Fashion

Liam Hodges has teamed up with Ditto Press to release a book based on the designer’s obsession with pirate-radio culture, DIY elements and the uncontainable energy found in the rave scene – source material present in his SS16 collection.

Locked On is as compelling as it is subversive. Publications submit to graphical and editorial conventions that can be stifling for any creative; Hodges has overcome these by staying true to a rebelliousness that is inherent to the book’s subjects and his creative ethos.

Glyphs, graffiti, camo patterns and imagery come distorted, twisted, flipped and pixelated to create multidimensional impressions and compositions both hard-hitting and culturally juicy. Furthermore, you have South London poet, Hector Aponysus, providing a spoken-word piece, 6×4 photograph inserts from his collection and risographic prints – epic in all proportions.

Lewis Firth: Can you give us an integral theme (and reasoning for it) from the book?
Liam Hodges: The whole way through my education I produced these research books and presentation packs that featured a mix of found pages, photocopies, fabrics, etc. It was a process that I had been missing since starting my label, although we still do it digitally. We wanted to produce something that was integral to the brand, yet new. A large part of SS16’s graphics involved coding messages, distorting text, creating codes for a new group of people. The book is a manual to this. It’s a collection of research, print experiments and backstage images. There didn’t need to be much text as that wasn’t really the point, people can work out the signifiers and the attitudes from the images we created. For me it was a nice way to finish my time with Fashion East. For my customers it’s a way to get closer to the bigger vision of the brand, beyond the pages of magazines, catwalks and clothes.

 

LF: What has been the core creative driver with you and UK’s pirate-radio culture? What affinity do you have with the scene?
LH: Pirate radio of the 90s and onwards was something I grew up with: Rinse, Kiss, etc. For me there was a gravitational pull towards it: this idea of spending hours working on this station, with your mates, playing the music you want, doing things your way because the mainstream or commercial radio didn’t cater for your wants and needs. For me there is a real value in that. I see that idea as something to aspire to, and it’s a value that underpins the brand—a new value for aspirational.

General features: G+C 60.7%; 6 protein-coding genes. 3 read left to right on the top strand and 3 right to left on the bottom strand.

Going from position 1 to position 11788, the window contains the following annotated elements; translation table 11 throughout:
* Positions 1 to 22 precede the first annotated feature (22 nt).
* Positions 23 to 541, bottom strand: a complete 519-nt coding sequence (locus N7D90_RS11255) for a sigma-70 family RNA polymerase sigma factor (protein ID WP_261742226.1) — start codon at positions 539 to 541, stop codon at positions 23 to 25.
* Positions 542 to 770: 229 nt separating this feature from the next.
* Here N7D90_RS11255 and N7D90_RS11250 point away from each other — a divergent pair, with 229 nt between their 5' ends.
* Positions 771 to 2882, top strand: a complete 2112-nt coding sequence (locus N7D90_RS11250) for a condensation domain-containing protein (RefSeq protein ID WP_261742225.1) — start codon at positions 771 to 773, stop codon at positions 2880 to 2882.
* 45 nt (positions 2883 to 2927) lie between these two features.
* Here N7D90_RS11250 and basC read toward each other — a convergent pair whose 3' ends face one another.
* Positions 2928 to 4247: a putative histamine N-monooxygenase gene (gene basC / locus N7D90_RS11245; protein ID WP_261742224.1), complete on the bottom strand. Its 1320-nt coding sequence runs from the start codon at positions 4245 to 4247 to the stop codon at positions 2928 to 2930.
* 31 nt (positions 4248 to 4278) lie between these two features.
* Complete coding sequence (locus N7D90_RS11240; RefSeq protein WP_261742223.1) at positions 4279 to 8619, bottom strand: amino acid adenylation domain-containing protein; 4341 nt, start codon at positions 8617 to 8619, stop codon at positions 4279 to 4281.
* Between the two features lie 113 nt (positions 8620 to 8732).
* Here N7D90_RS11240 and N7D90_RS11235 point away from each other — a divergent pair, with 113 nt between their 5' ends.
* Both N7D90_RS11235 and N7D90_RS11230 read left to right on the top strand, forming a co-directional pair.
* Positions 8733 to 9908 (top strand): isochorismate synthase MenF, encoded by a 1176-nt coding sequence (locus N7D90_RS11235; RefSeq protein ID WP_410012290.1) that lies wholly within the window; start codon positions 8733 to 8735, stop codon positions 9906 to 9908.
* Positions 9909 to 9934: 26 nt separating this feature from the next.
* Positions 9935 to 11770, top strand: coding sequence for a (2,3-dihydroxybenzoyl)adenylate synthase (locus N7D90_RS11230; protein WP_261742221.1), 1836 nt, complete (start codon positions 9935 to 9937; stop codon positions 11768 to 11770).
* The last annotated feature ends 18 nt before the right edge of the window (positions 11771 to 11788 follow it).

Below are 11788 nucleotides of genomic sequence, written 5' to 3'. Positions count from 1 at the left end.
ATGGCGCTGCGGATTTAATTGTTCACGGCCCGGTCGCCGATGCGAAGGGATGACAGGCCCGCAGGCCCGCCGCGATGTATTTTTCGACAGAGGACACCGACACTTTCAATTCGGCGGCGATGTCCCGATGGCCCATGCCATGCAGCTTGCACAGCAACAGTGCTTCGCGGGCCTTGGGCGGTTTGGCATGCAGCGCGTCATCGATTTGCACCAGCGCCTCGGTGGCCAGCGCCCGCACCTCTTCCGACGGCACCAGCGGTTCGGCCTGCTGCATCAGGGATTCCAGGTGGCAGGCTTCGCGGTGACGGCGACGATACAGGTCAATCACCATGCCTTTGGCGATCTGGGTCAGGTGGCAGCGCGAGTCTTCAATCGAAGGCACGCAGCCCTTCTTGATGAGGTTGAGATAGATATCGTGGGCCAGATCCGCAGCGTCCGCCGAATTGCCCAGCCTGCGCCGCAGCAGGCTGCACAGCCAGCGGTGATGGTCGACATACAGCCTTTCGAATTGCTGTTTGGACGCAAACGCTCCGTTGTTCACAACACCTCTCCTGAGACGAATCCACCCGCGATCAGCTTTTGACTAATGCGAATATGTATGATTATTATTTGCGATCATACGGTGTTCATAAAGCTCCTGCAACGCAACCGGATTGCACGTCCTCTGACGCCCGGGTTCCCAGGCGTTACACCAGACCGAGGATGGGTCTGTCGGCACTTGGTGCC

LF: Spoken-word artist Hector Aponysus’ work features in the book. Apart from the connection with him and your SS16 show, why was it important to you to include him in the book?
LH: The book is an extension of the SS16 collection. Hectors Not Anything/Everything was a really important part of the collection: we wanted to create a celebration of it. Although Hector wrote this piece after I had made the collection, we went through the garments and discussed the narrative I was trying to communicate; it’s something I couldn’t translate into words. But for me he really pinned it down. Not everyone was at the show, not everyone heard him perform live –again, this book is about extending the theatre and narrative of our catwalk to a wider audience.

LF: “We soar through the morning, yawning at the scorn of conforming” is a line from Aponysus’ Not Anything / Everything – what is about conformity that continues to challenge you as a designer? And how is that reflected in the book?
LH: The stance against conformity comes from a boredom and dissatisfation with the current status quo, challenging things that we feel disconnected with is exciting. If everyone keeps toeing the line nothing will ever get better, from the fashion industry to the world as a whole.

The book is out March 2nd at Machine-A, Liam Hodges and Ditto Press.

liam hodges SS16. Photo by Harry Clark